// based on code by Phil Wilson, Robert De Almeida, and Jeff Minard
		// and included here with their gracious permission
		function textile(s) {
			var r = s;
			// quick tags first
			qtags = [['\\*', 'strong'],
				 ['\\?\\?', 'cite'],
				 ['\\+', 'ins'],
				 ['~', 'sub'],
				 ['\\^', 'sup'],
				 ['@', 'code']];
			for (var i=0;i<qtags.length;i++) {
				ttag = qtags[i][0]; htag = qtags[i][1];
				re = new RegExp(ttag+'\\b(.+?)\\b'+ttag,'g');
				r = r.replace(re,'<'+htag+'>'+'$1'+'</'+htag+'>');

			// underscores count as part of a word, so do them separately
			re = new RegExp('\\b_(.+?)_\\b','g');
			r = r.replace(re,'<em>$1</em>');

			//jeff: so do dashes
			re = new RegExp('[\s\n]-(.+?)-[\s\n]','g');
			r = r.replace(re,'<del>$1</del>');

			// links
			re = new RegExp('"\\b(.+?)\\(\\b(.+?)\\b\\)":([^\\s]+)','g');
			r = r.replace(re,'<a href="$3" title="$2">$1</a>');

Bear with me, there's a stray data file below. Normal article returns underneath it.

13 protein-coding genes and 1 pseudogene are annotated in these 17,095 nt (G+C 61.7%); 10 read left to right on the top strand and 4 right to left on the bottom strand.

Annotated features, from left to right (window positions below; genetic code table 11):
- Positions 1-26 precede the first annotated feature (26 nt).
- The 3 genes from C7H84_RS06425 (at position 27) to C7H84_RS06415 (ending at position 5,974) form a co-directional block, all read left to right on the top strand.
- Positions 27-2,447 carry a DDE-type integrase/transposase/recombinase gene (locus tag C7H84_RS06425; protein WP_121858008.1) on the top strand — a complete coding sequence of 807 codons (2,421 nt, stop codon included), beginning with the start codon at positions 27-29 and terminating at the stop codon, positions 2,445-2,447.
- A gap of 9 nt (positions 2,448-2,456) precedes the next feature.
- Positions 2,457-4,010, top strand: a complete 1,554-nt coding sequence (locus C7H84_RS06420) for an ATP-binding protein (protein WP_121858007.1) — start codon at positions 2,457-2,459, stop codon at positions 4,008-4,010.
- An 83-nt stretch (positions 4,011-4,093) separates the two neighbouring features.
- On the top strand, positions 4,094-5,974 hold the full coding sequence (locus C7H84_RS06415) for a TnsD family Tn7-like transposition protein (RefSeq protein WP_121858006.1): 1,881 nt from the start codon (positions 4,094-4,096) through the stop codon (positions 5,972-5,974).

re = new RegExp('"\\b(.+?)\\b":([^\\s]+)','g');
			r = r.replace(re,'<a href="$2">$1</a>');
			// images
			re = new RegExp('!\\b(.+?)\\(\\b(.+?)\\b\\)!','g');
			r = r.replace(re,'<img src="$1" alt="$2">');
			re = new RegExp('!\\b(.+?)\\b!','g');
			r = r.replace(re,'<img src="$1">');
			// block level formatting
			// Jeff's hack to show single line breaks as they should.
			// insert breaks - but you get some….stupid ones
			re = new RegExp('(.*)\n([^#\*\n].*)','g');
			r = r.replace(re,'$1<br />$2');
			// remove the stupid breaks.
			re = new RegExp('\n<br />','g');
			r = r.replace(re,'\n');
			lines = r.split('\n');
			nr = '';
			for (var i=0;i<lines.length;i++) {
				line = lines[i].replace(/\s*$/,'');
				changed = 0;
				if (line.search(/^\s*bq\.\s+/) != -1) {
				   line = line.replace(/^\s*bq\.\s+/,'\t<blockquote>') +
				changed = 1;
			// jeff adds h#.
			if (line.search(/^\s*h[1-6]\.\s+/) != -1) {
				re = new RegExp('h([1-6])\.(.+)','g');
				line = line.replace(re,'<h$1>$2</h$1>');
				changed = 1;

			if (line.search(/^\s*\*\s+/) != -1) {
				line = line.replace(/^\s*\*\s+/,'\t<liu>') + '</liu>';
				changed = 1;
			} // * for bullet list; make up an liu tag to be fixed later
			if (line.search(/^\s*#\s+/) != -1) {